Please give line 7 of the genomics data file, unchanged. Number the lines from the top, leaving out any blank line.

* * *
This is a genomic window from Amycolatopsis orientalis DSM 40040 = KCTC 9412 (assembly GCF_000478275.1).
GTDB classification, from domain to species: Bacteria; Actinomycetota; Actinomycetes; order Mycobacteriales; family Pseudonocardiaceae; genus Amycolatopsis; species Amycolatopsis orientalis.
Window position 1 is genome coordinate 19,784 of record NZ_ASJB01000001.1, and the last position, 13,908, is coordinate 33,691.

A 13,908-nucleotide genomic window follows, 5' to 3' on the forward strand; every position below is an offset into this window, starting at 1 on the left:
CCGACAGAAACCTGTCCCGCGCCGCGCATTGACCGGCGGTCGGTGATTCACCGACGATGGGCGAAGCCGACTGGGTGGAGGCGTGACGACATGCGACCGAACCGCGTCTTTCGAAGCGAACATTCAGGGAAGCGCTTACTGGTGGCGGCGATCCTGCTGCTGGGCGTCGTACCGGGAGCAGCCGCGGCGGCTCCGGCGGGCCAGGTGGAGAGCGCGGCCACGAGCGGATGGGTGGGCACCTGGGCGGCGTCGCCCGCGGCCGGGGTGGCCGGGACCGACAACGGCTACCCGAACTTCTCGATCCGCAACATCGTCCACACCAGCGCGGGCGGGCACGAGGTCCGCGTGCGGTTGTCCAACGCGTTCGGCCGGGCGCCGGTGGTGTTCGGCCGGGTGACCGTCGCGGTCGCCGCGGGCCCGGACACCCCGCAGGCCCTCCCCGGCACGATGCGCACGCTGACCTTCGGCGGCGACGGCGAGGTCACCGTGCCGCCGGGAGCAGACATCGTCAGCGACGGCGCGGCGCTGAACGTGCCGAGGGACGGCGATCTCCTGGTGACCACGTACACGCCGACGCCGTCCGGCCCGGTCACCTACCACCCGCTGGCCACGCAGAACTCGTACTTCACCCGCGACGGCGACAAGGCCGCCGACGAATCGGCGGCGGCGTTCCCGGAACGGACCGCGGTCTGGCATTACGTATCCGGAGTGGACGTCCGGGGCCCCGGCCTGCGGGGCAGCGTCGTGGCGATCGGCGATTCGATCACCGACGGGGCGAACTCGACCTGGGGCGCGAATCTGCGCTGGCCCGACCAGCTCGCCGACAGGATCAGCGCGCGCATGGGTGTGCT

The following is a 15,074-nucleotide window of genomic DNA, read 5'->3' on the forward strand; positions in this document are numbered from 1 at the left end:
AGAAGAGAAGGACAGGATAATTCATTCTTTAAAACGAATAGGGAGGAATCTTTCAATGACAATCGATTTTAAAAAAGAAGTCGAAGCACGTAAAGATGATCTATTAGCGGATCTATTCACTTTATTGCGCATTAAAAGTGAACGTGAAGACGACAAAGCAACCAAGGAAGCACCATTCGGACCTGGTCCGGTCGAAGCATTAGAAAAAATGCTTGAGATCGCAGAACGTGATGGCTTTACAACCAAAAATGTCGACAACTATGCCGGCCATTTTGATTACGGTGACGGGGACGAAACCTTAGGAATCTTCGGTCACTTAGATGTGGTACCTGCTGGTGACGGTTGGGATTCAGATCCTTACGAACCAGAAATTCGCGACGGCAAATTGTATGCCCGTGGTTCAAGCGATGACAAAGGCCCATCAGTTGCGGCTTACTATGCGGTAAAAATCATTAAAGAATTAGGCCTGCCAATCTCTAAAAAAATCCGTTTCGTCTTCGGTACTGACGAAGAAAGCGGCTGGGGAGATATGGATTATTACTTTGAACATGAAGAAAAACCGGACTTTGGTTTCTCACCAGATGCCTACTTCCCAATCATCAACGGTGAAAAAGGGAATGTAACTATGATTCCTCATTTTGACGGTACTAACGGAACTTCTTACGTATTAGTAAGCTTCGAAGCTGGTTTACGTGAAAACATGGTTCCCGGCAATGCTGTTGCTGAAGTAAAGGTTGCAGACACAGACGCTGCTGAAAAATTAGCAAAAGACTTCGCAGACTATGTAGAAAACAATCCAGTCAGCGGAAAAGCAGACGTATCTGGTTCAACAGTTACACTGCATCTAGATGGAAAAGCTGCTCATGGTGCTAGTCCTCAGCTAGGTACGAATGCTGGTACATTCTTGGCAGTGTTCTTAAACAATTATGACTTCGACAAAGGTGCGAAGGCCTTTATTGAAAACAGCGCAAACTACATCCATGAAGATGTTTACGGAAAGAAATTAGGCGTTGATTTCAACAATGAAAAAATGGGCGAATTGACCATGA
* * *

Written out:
AGAAGAGAAGGACAGGATAATTCATTCTTTAAAACGAATAGGGAGGAATCTTTCAATGACAATCGATTTTAAAAAAGAAGTCGAAGCACGTAAAGATGATCTATTAGCGGATCTATTCACTTTATTGCGCATTAAAAGTGAACGTGAAGACGACAAAGCAACCAAGGAAGCACCATTCGGACCTGGTCCGGTCGAAGCATTAGAAAAAATGCTTGAGATCGCAGAACGTGATGGCTTTACAACCAAAAATGTCGACAACTATGCCGGCCATTTTGATTACGGTGACGGGGACGAAACCTTAGGAATCTTCGGTCACTTAGATGTGGTACCTGCTGGTGACGGTTGGGATTCAGATCCTTACGAACCAGAAATTCGCGACGGCAAATTGTATGCCCGTGGTTCAAGCGATGACAAAGGCCCATCAGTTGCGGCTTACTATGCGGTAAAAATCATTAAAGAATTAGGCCTGCCAATCTCTAAAAAAATCCGTTTCGTCTTCGGTACTGACGAAGAAAGCGGCTGGGGAGATATGGATTATTACTTTGAACATGAAGAAAAACCGGACTTTGGTTTCTCACCAGATGCCTACTTCCCAATCATCAACGGTGAAAAAGGGAATGTAACTATGATTCCTCATTTTGACGGTACTAACGGAACTTCTTACGTATTAGTAAGCTTCGAAGCTGGTTTACGTGAAAACATGGTTCCCGGCAATGCTGTTGCTGAAGTAAAGGTTGCAGACACAGACGCTGCTGAAAAATTAGCAAAAGACTTCGCAGACTATGTAGAAAACAATCCAGTCAGCGGAAAAGCAGACGTATCTGGTTCAACAGTTACACTGCATCTAGATGGAAAAGCTGCTCATGGTGCTAGTCCTCAGCTAGGTACGAATGCTGGTACATTCTTGGCAGTGTTCTTAAACAATTATGACTTCGACAAAGGTGCGAAGGCCTTTATTGAAAACAGCGCAAACTACATCCATGAAGATGTTTACGGAAAGAAATTAGGCGTTGATTTCAACAATGAAAAAATGGGCGAATTGACCATGA